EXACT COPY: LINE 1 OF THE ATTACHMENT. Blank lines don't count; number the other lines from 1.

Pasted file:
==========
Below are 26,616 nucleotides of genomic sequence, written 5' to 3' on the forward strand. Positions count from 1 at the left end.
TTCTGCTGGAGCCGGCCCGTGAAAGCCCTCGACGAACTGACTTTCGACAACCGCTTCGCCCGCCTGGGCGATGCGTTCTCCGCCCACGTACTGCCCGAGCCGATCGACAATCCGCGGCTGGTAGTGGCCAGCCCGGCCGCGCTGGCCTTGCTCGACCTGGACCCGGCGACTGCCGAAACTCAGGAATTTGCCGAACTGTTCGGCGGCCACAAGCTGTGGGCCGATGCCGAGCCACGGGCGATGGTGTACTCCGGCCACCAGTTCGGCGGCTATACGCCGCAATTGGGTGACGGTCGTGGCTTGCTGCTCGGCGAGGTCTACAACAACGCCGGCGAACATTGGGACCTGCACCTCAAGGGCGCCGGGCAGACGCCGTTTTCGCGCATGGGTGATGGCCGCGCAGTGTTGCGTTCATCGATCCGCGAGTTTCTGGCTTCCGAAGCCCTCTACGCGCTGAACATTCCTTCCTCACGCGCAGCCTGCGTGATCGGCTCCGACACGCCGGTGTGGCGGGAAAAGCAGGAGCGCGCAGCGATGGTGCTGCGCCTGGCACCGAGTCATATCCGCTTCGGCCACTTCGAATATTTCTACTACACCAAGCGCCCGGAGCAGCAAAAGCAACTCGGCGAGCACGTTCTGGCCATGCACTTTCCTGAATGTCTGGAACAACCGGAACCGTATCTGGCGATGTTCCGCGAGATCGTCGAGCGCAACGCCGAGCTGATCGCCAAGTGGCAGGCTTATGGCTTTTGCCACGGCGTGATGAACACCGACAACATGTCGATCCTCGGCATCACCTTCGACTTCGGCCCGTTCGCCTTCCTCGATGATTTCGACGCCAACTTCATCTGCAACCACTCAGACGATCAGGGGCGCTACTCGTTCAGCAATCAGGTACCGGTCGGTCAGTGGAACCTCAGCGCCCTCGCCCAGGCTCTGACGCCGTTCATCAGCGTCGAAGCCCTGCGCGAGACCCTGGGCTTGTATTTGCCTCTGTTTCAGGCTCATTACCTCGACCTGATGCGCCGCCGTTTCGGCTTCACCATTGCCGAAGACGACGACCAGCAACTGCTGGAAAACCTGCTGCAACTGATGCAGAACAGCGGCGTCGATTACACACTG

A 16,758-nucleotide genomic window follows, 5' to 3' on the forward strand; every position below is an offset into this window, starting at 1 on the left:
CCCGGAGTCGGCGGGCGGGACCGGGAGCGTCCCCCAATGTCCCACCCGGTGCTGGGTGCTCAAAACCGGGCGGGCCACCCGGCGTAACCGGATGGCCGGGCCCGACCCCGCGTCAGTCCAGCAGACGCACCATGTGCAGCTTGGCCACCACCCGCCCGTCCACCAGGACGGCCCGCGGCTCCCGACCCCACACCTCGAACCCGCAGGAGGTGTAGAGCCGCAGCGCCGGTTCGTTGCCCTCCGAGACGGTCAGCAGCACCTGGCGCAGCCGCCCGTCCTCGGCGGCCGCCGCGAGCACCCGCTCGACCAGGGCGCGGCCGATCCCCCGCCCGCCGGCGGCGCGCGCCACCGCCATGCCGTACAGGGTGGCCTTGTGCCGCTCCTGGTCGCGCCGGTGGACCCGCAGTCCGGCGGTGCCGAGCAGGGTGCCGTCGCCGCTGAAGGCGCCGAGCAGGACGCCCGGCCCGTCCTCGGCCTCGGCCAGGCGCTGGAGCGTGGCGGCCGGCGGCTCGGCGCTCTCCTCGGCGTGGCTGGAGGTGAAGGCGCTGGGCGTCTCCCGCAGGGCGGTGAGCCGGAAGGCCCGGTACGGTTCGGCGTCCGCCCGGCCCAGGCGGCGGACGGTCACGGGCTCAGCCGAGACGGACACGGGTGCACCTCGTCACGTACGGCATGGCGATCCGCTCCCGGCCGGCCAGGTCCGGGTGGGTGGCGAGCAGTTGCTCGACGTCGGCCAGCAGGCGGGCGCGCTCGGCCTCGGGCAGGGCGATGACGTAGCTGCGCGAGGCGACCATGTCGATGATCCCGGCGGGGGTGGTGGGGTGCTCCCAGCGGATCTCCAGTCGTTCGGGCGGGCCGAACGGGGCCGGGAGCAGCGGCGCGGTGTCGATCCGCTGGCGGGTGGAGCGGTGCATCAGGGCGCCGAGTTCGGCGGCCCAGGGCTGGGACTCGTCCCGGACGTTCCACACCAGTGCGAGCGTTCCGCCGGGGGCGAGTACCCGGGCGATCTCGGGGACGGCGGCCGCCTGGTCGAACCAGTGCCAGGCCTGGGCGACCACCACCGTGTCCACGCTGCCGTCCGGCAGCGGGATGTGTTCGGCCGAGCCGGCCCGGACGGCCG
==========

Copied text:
Below are 26,616 nucleotides of genomic sequence, written 5' to 3' on the forward strand. Positions count from 1 at the left end.